So I think of your example and I think that perhaps more influential than media exposure, would be the life experiences of your experimental subjects - and how those experiences influenced their perceptions of hooded youth on an urban street. I think that there is no doubt that media exposure is an influence (after all, the media are an aspect of life experiences), but that many of us tend to overestimate the direction of influence and that quite often it is more a matter of life experiences shaping how we are affected by the media than the other way around.

August 10, 2013 | Unregistered CommenterJoshua

I'd say the majority got it from conversations with friends who happen to be interested in that sort of thing, and that if you trace the chain back it comes from blogs. Most people are not very interested.

If they mostly got information from their friends, then it is fairly unlikely that they would have gone from one sort of belief to another as you described. Could happen, of course, but it would seem to me to not likely be a very common event - since as we know, belief about climate change within social groupings is strikingly uniform.

Can't say about the UK, but it is certainly my impression that exponentially more people. whether they be "skeptics" or "realists," get their information about climate change from TV, talk radio, and newspapers than from other sources, including conversations with friends and certainly blogs. I'd be curious to see some data, but I would be absolutely shocked if it were any different. The readership of blogs is, no doubt, infinitesimal compared to number of people who get their news from other media. Methinks you're projecting.

August 11, 2013 | Unregistered CommenterJoshua

Before climate change arrived on the scene, there were back nature hippie communes, and on the opposing side, development and corporate progress advocates. The acceptance or denial of climate change slid neatly into that divide. And on top of that, from both sides, partisan advocates tried to recruit a following, and generate financial and political support using climate change as a wedge issue. One that could motivate voters to support corporate causes or to back environmental regulations.

This doesn't necessarily segue neatly with the underlying present constituencies of the existing political parties. For example, building Northwest US shipping terminals for the export of coal to China. Terminal support can be seen as a pro-union, jobs now position. There are ways that this could be and sometimes is, exploited as an opportunity to divide out key factions of the labor constituencies of one party (Democrats) and get them to vote with the other party (Republican).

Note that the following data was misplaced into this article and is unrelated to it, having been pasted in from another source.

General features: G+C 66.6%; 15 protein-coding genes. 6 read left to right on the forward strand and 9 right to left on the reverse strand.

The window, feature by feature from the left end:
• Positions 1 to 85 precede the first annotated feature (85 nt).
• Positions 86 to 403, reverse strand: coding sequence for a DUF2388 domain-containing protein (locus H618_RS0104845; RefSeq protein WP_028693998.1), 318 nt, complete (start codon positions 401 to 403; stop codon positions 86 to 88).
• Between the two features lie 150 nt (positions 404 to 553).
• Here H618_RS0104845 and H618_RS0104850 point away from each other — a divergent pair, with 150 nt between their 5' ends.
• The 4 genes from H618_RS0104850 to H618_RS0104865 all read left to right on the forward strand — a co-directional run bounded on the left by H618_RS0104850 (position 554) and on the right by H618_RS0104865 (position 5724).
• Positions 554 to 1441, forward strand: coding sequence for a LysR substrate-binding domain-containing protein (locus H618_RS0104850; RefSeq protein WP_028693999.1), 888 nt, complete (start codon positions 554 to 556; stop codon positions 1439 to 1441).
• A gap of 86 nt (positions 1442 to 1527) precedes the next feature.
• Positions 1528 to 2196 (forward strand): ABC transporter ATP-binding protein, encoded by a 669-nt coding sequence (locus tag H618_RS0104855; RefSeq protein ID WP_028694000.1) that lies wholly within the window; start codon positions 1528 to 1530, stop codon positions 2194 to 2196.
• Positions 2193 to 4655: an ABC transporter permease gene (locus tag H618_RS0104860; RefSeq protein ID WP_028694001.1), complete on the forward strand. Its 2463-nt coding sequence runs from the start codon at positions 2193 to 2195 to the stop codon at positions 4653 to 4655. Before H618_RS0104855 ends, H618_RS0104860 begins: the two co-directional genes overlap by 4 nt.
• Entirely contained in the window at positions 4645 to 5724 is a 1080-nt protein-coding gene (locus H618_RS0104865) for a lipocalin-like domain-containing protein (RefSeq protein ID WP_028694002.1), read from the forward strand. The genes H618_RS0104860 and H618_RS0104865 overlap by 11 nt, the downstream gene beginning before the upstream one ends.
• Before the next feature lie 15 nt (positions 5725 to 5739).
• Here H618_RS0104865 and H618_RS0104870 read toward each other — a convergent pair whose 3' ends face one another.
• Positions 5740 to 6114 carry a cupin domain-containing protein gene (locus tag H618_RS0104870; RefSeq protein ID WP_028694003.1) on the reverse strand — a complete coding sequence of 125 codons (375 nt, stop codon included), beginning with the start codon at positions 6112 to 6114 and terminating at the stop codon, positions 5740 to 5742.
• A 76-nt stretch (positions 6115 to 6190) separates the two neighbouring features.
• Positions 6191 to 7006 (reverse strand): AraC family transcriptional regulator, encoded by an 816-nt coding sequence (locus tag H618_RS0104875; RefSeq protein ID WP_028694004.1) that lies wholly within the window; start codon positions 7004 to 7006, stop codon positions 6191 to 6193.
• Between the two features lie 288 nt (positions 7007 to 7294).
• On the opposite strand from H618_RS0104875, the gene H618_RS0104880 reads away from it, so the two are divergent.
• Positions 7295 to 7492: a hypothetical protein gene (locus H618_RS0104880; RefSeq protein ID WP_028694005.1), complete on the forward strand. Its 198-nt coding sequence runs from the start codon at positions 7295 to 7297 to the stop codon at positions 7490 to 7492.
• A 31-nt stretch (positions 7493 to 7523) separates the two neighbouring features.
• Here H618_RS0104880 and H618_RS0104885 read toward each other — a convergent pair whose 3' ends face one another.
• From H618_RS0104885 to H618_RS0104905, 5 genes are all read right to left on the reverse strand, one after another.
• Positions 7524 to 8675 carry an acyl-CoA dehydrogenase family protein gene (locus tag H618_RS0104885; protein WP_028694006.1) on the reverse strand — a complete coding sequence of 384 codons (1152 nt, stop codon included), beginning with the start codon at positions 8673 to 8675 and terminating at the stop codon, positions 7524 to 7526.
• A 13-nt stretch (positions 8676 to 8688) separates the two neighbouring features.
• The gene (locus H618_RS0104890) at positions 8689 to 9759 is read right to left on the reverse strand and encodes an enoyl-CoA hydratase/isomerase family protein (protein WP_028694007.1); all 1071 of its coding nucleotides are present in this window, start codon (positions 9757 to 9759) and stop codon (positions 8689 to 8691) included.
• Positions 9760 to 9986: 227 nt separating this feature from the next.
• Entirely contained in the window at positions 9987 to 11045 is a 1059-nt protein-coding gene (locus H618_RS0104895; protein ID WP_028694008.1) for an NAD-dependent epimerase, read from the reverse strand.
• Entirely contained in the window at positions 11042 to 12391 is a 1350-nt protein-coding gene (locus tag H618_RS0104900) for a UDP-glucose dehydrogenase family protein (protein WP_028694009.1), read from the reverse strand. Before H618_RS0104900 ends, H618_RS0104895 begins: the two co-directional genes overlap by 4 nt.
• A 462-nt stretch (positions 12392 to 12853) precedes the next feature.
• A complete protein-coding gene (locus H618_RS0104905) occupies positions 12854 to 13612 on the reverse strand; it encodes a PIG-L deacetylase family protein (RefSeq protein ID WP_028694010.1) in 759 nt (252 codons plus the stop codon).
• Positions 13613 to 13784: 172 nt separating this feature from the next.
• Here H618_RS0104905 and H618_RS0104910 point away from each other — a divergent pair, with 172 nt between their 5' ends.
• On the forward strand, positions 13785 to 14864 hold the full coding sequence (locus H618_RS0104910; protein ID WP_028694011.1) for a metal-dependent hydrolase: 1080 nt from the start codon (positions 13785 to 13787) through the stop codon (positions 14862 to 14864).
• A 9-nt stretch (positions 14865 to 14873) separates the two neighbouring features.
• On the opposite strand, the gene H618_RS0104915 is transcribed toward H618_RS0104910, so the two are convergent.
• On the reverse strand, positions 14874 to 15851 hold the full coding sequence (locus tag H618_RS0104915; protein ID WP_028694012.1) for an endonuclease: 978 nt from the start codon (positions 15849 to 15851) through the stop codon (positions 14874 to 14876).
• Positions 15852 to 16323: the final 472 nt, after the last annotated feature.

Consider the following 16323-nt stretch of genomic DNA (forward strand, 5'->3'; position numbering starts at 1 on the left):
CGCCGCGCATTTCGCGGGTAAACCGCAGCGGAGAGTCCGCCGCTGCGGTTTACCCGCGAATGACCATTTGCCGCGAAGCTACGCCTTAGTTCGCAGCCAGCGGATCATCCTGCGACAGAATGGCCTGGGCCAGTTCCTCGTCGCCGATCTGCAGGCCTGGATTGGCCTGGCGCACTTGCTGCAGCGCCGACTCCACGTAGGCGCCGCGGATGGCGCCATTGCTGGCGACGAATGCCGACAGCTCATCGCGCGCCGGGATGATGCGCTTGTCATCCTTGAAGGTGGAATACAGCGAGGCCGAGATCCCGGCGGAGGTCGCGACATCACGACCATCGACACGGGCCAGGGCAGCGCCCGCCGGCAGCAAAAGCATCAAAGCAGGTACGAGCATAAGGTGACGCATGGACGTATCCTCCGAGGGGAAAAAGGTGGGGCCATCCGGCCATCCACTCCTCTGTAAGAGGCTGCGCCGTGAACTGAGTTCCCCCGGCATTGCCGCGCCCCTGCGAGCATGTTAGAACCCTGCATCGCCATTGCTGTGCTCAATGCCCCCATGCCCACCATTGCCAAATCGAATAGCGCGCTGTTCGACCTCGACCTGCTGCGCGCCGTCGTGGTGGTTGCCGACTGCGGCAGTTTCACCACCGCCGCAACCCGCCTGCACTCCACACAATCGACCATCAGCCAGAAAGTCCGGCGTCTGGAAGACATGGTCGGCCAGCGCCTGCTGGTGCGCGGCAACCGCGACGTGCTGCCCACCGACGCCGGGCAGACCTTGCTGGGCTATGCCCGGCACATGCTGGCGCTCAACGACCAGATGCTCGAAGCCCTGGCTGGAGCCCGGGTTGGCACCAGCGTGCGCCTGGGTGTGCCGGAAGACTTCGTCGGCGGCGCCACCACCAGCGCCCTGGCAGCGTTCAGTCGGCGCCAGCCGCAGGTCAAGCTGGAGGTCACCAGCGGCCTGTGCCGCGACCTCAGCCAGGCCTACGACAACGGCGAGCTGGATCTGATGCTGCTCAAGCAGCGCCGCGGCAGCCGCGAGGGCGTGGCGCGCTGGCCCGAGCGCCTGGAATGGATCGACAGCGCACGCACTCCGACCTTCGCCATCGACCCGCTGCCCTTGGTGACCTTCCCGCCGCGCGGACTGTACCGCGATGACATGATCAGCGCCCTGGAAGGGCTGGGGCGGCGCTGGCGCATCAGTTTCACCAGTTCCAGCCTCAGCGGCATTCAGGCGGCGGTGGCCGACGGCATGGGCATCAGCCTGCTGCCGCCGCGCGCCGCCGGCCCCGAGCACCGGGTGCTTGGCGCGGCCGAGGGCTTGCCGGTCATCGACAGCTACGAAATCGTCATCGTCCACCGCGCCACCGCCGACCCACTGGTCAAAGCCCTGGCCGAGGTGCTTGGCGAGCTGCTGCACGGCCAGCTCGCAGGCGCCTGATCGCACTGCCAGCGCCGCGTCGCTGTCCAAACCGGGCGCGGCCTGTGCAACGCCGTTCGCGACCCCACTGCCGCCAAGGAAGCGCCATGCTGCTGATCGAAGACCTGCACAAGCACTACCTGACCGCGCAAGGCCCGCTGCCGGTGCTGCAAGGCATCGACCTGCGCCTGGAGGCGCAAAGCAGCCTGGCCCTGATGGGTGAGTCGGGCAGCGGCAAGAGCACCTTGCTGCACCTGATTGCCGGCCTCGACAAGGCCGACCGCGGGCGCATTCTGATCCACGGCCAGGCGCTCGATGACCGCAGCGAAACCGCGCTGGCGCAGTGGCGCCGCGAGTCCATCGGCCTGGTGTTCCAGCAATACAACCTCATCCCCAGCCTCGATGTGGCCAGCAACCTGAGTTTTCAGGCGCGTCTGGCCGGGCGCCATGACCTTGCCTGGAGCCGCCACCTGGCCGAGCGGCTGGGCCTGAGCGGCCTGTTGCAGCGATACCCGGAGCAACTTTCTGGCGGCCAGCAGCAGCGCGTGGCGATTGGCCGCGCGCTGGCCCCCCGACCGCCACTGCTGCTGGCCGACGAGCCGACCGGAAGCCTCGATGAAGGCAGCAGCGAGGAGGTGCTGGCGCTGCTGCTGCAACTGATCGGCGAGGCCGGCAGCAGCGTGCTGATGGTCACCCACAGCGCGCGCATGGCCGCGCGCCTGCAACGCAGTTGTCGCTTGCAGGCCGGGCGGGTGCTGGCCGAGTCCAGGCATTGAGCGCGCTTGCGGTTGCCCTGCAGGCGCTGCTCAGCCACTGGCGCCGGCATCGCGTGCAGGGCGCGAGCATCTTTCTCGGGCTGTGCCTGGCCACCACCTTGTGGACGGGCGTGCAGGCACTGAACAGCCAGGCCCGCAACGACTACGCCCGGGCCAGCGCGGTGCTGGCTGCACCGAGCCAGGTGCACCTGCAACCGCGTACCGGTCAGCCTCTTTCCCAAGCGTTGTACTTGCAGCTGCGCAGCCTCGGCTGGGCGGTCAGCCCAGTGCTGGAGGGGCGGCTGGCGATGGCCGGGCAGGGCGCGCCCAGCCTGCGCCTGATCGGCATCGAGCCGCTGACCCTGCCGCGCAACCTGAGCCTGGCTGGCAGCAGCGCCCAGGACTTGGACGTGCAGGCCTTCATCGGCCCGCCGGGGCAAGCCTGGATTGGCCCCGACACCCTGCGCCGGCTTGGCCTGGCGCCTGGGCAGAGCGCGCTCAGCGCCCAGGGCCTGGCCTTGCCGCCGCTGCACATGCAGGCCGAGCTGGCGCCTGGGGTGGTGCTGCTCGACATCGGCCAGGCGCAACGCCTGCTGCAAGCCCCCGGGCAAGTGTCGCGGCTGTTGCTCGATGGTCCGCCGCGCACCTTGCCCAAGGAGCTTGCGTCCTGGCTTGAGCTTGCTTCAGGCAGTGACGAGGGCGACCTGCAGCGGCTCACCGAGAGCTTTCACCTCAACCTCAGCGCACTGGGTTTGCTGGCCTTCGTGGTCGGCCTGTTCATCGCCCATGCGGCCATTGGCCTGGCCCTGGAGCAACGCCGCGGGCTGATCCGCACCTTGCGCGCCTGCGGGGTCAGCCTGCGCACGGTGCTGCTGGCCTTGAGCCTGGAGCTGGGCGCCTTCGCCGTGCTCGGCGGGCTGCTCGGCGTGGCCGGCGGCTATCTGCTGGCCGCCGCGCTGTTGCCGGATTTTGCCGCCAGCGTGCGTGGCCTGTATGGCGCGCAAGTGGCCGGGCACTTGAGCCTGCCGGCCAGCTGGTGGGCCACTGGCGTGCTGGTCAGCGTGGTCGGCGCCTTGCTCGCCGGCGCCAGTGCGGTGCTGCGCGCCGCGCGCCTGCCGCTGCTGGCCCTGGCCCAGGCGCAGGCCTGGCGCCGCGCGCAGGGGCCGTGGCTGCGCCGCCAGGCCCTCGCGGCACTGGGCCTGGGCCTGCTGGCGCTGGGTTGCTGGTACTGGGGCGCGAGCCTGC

So, can a union person be motivated to see what is essentially a pro-development (pro King Coal) position as being a vote in favor of the workers rather than one in favor of the CEOs? I believe that the answer to that is, of course. Especially in an information environment in which long term complexity is de-emphasized and thus employment futures not really analyzed. Back in time, Ronald Reagan's successful Presidential campaign was based on "Reagan Democrats", successfully splitting off working class whites from the Democratic party using wedge social issues.

I think that those promoting a cause, media outlets looking for a supporting viewership, politicians running for office, marketers trying to sell a product, all have reasons to hitch themselves to existing tribal affilliations as a way of promoting their efforts and gaining support.

A healthy democracy needs a robust debate of the issues one that takes complexities and competing alliances into account and can carefully consider the nuances of things.

A partisan media may be more of an effect of a highly partisan environment than the cause of one, but it certainly is in the way when searching for a solution.

August 11, 2013 | Unregistered CommenterGaythia Weis

Actually, I'm going to have to re-think my argument there. I forgot to count the 14 billion people that read Dan's blog.

August 11, 2013 | Unregistered CommenterJoshua

"If they mostly got information from their friends, then it is fairly unlikely that they would have gone from one sort of belief to another as you described."

Why? The scenario I mentioned started with a conversation between friends.

But the scenario I mentioned wasn't meant as the general case. It was just one specific alternative example to demonstrate that there are a multitude of alternatives. For a start, I posited that the person knew a bit about science and statistics, which is obviously not typical.

There is also a difference between a person's reasons for being sceptical, and where they get their information. Being sceptical or a believer may be the result of a single incident. Subsequent information is an ongoing process.

And in my experience, "social groupings" are not particularly uniform. I'm a member of several groups with many left-wing, climate-believer members. We often used to argue, in a friendly way. Although there are a number of social groups I'm part of where my views are in the minority and would likely be disapproved of, and where I have to be careful about what I say. Dan and a few others are very tolerant, but there are plenty of other people who are not.